Refurbished and augmented in 2018, Silver Spirit is today our largest ship. Her guest capacity of 608, her large, open spaces, her many dining options and her all-suite accommodation make her a modern answer for ultra-luxury cruising.

All hotel service gratuities are included in your cruise fare. Gratuities for services received shoreside or in the spa are at your own discretion.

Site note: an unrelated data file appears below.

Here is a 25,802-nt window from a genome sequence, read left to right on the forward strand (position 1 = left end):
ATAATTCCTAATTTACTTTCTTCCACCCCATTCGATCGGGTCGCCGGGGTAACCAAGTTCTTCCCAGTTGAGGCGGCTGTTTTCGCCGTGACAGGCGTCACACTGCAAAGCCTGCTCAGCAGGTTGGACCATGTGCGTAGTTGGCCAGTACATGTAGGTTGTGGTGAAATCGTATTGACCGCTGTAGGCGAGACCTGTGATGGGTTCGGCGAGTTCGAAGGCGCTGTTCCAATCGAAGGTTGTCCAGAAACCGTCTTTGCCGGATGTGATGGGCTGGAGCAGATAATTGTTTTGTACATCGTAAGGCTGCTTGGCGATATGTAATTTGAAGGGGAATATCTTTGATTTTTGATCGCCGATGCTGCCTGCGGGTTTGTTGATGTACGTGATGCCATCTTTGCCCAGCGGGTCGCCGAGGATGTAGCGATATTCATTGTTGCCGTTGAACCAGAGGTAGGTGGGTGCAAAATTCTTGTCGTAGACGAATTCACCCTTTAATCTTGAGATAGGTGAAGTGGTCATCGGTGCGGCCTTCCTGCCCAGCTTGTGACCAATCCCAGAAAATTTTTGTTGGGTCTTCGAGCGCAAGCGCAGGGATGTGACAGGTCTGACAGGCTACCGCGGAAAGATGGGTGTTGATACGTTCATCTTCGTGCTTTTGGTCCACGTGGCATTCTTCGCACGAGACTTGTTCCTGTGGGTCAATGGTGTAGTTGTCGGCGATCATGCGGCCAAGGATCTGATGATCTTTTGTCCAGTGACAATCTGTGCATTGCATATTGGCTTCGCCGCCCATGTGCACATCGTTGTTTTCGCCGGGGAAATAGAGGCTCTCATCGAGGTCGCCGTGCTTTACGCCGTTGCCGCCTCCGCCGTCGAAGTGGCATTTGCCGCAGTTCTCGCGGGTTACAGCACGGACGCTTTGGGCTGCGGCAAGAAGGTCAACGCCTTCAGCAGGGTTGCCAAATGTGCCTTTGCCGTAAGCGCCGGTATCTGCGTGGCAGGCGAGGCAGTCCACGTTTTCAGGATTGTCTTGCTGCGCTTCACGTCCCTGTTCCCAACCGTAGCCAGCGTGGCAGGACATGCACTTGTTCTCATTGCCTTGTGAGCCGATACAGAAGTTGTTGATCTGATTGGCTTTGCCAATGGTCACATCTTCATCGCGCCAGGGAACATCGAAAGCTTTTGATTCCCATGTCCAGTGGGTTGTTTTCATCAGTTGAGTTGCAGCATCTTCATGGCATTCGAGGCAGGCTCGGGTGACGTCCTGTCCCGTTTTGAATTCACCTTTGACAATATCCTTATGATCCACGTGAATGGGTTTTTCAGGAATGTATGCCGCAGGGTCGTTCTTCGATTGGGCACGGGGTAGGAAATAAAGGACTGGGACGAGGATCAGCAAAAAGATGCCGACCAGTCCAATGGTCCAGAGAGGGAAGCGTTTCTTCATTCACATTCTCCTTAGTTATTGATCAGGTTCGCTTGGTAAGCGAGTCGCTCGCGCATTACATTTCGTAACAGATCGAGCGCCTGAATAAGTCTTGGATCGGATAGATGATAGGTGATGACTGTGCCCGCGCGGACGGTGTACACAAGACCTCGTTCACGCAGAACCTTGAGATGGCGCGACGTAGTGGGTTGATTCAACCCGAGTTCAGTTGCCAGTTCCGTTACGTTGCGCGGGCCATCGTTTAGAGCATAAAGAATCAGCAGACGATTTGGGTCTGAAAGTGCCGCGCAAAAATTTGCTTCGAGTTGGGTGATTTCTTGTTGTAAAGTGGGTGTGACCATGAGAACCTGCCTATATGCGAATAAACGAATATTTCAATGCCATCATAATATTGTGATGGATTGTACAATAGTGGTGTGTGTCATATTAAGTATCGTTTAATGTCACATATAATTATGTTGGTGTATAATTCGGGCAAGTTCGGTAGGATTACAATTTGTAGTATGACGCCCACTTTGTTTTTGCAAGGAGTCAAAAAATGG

Date Time Price * Booking
13 March 2024 23:00 €9,302 Call us to book

* Price based on lowest available fly cruise fare for double occupancy. Subject to change at any time.


Itinerary*


Day 1 Dubai, United Arab Emirates